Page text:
The 5 leading countries buying goods exported from Portugal are Spain, France, Germany, the United States of America and United Kingdom. Collectively, that cohort of main import partners accounted for over three-fifths (61.7%) of Portugal’s total exports by value during 2021.
Applying a continental lens, 79.8% of Portugal exports by value were delivered to fellow European countries while 6.7% were sold to importers in North America. Portugal shipped 5.7% worth of goods to Africa with another 5.4% arriving in Asia.
Smaller percentages were destined for Latin America (2%) excluding Mexico but including the Caribbean and Oceania (0.4%) led by Australia.
Portugal’s Top Trading Partners
Below is a list showcasing 25 of Portugal’s top trading partners, countries that imported the most Portuguese shipments by dollar value during 2021. Also shown is each import country’s percentage of total Portuguese exports.
- Spain: US$20.1 billion (26.7% of total Portuguese exports)
- France: $9.9 billion (13.1%)
- Germany: $8.3 billion (11%)
- United States: $4.2 billion (5.6%)
- United Kingdom: $3.9 billion (5.2%)
- Italy: $3.4 billion (4.5%)
- Netherlands: $2.9 billion (3.9%)
- Belgium: $1.9 billion (2.5%)
- Angola: $1.12 billion (1.5%)
- Poland: $1.08 billion (1.4%)
- Morocco: $1 billion (1.4%)
- Sweden: $882.2 million (1.2%)
- Brazil: $838.8 million (1.1%)
- China: $812.0 million (1.1%)
- Switzerland: $753.0 million (1%)
- Turkey: $730.6 million (1%)
- Denmark: $603 million (0.8%)
- Czech Republic: $570.8 million (0.8%)
- Romania: $520 million (0.7%)
- Finland: $512.3 million (0.7%)
- Ireland: $493.3 million (0.7%)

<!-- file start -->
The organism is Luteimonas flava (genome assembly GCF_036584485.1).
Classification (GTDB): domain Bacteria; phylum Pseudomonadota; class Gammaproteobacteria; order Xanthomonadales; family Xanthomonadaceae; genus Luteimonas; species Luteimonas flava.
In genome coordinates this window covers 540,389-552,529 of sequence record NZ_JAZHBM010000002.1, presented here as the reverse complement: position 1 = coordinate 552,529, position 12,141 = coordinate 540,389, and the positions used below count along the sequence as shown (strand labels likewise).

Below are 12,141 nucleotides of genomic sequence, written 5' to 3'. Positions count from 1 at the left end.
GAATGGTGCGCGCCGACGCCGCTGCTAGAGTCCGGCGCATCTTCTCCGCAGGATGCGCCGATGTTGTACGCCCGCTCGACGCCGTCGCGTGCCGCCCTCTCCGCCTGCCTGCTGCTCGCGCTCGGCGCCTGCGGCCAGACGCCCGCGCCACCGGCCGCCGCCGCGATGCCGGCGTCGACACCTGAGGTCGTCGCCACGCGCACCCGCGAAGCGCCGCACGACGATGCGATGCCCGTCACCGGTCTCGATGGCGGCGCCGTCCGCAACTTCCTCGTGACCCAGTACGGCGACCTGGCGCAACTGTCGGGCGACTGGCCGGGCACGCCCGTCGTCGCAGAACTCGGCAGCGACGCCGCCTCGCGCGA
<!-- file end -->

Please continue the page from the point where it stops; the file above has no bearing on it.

- Gibraltar: $486.8 million (0.6%)
- Slovakia: $455.8 million (0.6%)
- Hungary: $447.6 million (0.6%)
- Austria: $432.4 million (0.6%)
Almost nine-tenths (88.3%) of Portuguese exports in 2021 were delivered to the above 25 trade partners.
Among the top importers that increased purchases of Portugal’s exports from 2020 to 2021, the fastest grower was Gibraltar via a 128% gain. In second place was Finland (up 60.9%) trailed by Morocco (up 43.9%), United States of America (up 37.3%) and Belgium (up 34.7%).
There was a trio of year-over-year decliners namely Ireland (down -11.9%), Austria (down -4.4%) and Romania (down -4.2%).
Countries Causing the Highest Trade Deficits for Portugal
Overall Portugal posted a trade deficit equaling -$16 billion for 2021, down -28.8% from -$22.5 billion in red ink one year earlier.
As defined by Investopedia, a country whose total value of all imported goods is higher than its value of all exports is said to have a negative trade balance or deficit.
It would be unrealistic for any exporting nation to expect across-the-board positive trade balances with all its importing partners. Similarly, that export country doesn’t necessarily post a negative trade balance with each individual partner with which it exchanges exports and imports.
Portugal incurred the highest trade deficits with the following countries.
- Spain: -US$9.6 billion (country-specific trade deficit in 2021)
- Germany: -$3.1 billion